On 25th February 2000, Adnan Syed was convicted for the murder of his high school girlfriend, Hae Min Lee, a year after her body had been found partially buried in a park in their hometown of Baltimore, Maryland.
In the 19 years since, Rabia Chaudry, an attorney and childhood friend of Syed’s, has publicly fought for him throughout his various legal appeals.
Chaudry was the person who first brought Syed’s case to the attention of reporter Sarah Koenig, resulting in the hit 2014 podcast Serial.
She is also a key figure in a new documentary about the case, Sky and HBO’s four-part series The Case Against Adnan Syed, which follows efforts to overturn Syed’s conviction in the years since the podcast’s release.
However, on 8th March 2019, these efforts suffered a significant setback: Maryland’s highest court denied Syed the new trial he had been granted a year earlier.
It was, Chaudry says, “a huge blow” to their hopes of exonerating Syed. However, she tells RadioTimes.com that “at no point” did she consider it the end of the legal battle.
“There are people who have been exonerated after 40 years in prison. There are men who have been exonerated in their 70s because they finally had a breakthrough,” she says. “You never know what evidence will come forward even decades later.”
Chaudry explains that she and Syed are now exploring what their next steps should be.
“Now we’re regrouping and we’re going to be asking this court to reconsider their decision,” she says. “We’re going to file a petition to the Supreme Court of the United States, but there are also three or four other legal avenues we can take. But it will take years probably, unless something dramatic happens, like a confession. Unless that happens, we’re talking three, four, five more years.”
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The Serial podcast re-examined the evidence from the original investigation and explored the question of whether Syed had received a fair trial. It highlighted, for example, that a classmate of Syed, who potentially could have been called as an alibi witness, was never asked to give evidence.
In March 2018, an appeals panel granted Syed a retrial on the basis that he had had ineffective legal counsel. However, this decision has now been reversed by the Maryland Court of Appeals.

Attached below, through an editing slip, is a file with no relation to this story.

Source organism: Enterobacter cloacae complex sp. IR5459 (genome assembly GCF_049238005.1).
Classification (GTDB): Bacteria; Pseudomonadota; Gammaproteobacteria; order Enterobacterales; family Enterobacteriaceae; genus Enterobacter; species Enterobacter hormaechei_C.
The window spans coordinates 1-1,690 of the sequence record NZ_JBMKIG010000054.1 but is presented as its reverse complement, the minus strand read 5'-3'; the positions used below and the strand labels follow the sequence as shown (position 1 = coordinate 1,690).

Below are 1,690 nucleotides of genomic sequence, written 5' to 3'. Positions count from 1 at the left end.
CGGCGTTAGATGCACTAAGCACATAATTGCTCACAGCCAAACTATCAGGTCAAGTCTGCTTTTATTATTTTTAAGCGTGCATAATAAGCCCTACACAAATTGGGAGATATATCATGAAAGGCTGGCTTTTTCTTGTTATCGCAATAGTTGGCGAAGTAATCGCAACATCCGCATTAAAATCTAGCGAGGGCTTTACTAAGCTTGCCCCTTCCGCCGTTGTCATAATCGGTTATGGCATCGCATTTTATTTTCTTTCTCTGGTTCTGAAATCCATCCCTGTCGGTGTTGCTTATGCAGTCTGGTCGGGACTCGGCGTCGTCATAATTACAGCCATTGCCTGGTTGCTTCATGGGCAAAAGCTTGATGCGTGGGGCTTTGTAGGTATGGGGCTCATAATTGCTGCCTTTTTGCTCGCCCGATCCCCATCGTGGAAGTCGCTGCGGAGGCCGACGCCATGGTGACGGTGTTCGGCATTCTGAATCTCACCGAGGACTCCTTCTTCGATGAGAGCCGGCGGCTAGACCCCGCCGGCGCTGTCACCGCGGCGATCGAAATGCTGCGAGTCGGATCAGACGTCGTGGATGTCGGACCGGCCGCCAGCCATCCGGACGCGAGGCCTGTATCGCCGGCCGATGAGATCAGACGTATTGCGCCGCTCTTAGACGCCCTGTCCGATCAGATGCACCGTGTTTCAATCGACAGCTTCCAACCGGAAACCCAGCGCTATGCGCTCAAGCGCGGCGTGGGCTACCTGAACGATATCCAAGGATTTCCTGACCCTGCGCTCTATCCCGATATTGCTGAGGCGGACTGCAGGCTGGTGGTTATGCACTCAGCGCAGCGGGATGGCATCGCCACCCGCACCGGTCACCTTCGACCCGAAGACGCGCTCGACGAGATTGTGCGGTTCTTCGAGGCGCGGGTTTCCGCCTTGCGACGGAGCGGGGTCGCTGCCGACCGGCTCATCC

Chaudry says that she has been heartened by the way in which people have moved from casual listeners of Serial to become much more engaged in the legal process.
“I remember when it came out people thought it was like fiction. And I was like, ‘I don’t want people’s interest to wane, I wanted to take advantage of the momentum’. So I spent a lot of time in the last four years continuing to write and speak and tweet about it,” she says.
“The truth is that it is the door that is allowing people to come in and get to know the people and get to understand the issues. People might initially engage with the story and say, ‘It’s a murder mystery, a whodunnit, is he a psychopath or a wonderful person?’
“But then they’re like, ‘Oh, OK, I’m understanding how prosecutorial misconduct works now. I’m understanding how Brady violations [a rule, outlined by the US Supreme Court, obliging the prosecution to hand over all exculpatory evidence to the defence] work. I’m understanding how police misconduct works.’
“You have to have some reason for people to want to understand the issues and these people. So to me, it’s OK that it’s entertaining, it’s useful that it’s entertaining. It’s good.”
This, she argues, is the benefit that comes with viewers and listeners’ obsession with true crime documentaries.
“It’s hard to get the general public interested in serious issues if they’re not personally attached to those issues. Why would they even care?” she says. “I’ve seen people go from casual interest to being really deeply involved: committed and donating, spreading awareness. They’re moving through that whole journey with us.”
The Case Against Adnan Syed will be released from 1st April on Sky Atlantic and NOW TV